My Dog Ate Breeze Pellets What Should I Do?

Reviewed By Kyoko •  Updated: 02/06/24 •  4 min read
Dog Severe Toxicity Level
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Ugh, has your dog been at the kitty’s litter box again? Has he eaten some Breeze pellets? Then you’ve come to the right place.

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We’ve put together some information about Breeze pellets and what you need to do if your dog has eaten some of them. Let’s get started!

What are Breeze Pellets?

Breeze pellets are put out by Tidy Cats (by Purina) and are part of a cat litter system that makes it easier to keep odors down and clean the litter box at the same time. The Breeze system includes a litter box, pads for the feet (non-tracking of cat litter), as well as pellets for inside the litter box.

The litter pellets are available in unscented, Fresh Scent, and Active Clean scent. They’re also made to be anti-tracking in order to keep the mess around the litter box to a minimum. The pellets are 99.9% dust-free and only need to be changed out once a month.

It is strongly recommended to contact a Pet Poison Helpline or your veterinarian.

The pellets are made of Zeolite, which is a type of microporous, aluminosilicate mineral that’s used as an absorbent or a catalyst. The FDA has said this mineral is 100% safe and non-toxic; however, it should not be ingested. Zeolite pellets are not digestible.

Breeze Pellets & Dogs

If your dog has eaten Breeze pellets, then it’s a good idea to call the vet. The pellets are not digestible. This means they will sit in your dog’s digestive tract, which could cause a major problem such as intestinal obstruction, peritonitis (inflammation of the stomach lining), loss of blood circulation to the stomach or parts of the intestine, and more.

Symptoms of Breeze Pellets in Dogs

You may notice these symptoms if your dog has eaten Breeze pellets:

If you notice these symptoms in your dog, then call the vet immediately. This is a medical emergency.

Treatment of Ingestion of Breeze Pellets in Dogs

Treatment will depend on the diagnosis. For either peritonitis or an intestinal blockage, the vet may need to perform surgery. The goal of treatment after this will be to stabilize the dog and treat any other symptoms that may arise. This may include IV fluids, electrolytes, and antibiotics. And if your dog has peritonitis, he won’t be able to eat for a few days. Instead, he’ll need to have a feeding tube through his nose for a few days.

Both of these conditions are serious; however, with prompt medical care, most dogs will go on to make a full recovery.

Keep Dogs Out of the Litter Box

Some dogs seem compulsive about eating cat litter! They love the “snacks” the kitty leaves for them! While cat litter is non-toxic (in most cases), it can cause your canine fur baby to become sick if he eats too much. So, how can you keep your dog out of the kitty’s litter?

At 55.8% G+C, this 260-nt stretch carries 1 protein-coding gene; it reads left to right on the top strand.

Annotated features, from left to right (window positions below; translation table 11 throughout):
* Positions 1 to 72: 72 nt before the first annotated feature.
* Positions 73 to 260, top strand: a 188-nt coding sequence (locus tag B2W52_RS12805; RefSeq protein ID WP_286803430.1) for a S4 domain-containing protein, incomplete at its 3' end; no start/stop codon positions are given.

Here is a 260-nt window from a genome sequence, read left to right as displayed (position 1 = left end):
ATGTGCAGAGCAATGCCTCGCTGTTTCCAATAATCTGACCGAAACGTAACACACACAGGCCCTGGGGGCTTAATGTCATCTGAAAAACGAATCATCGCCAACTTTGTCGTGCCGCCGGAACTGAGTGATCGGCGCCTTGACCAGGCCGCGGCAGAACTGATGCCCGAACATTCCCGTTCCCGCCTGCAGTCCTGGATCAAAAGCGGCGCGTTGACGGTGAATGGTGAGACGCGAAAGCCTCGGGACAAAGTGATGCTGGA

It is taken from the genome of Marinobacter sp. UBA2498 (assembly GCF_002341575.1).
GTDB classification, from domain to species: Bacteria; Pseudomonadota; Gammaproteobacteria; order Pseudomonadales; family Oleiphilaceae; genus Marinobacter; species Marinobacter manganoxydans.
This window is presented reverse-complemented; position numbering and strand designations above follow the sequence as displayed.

Here are some tips you can try to keep your dog out of the cat’s box!

Use a baby gate: keeping the cat’s litter box in another room is one way to keep your dog from eating Breeze pellets. First, put the litter box in another room, then put the baby gate up. Be sure the gate isn’t too high; otherwise, your dog will do the Limbo and go under the gate! The gate should be high enough to keep your canine fur baby out but allow easy access for your kitty.

Install a cat door: this may seem like an extreme tip, but if your dog has eaten cat litter and gotten sick, you want to avoid more vet bills! You can put the cat door in a bathroom or closet door. Another possibility is to install the cat door in the basement door. The door should be large enough for your cat to comfortably go through but small enough to keep your dog out.

Place the litter box on a countertop or laundry table: this suggestion may also seem extreme, but it’s a great way to keep your dog out of the cat’s litter box. The key is to ensure your kitty can get to the box easily, but it should be high enough to keep your dog from gaining access.

Keep the litter box clean: daily cleaning by removing soiled litter may get rid of your dog’s drive for snacks in the litter box. If the litter box doesn’t smell like “food” to your dog, he may leave it alone.

You may need to try a combination of these tips to keep more determined dogs out of the cat’s litter box!

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Kyoko is from a family of 3 and moved to New York with her parents and siblings when she was 13. Kyoko is fond of spending a great amount of time with pets, specifically her beagle Luna and cat Missy. Her boyfriend often complains that she spends too much time giving attention to their animals. Kyoko has written dozens of articles concerning pets and is aiming at owning a pet shop one day!

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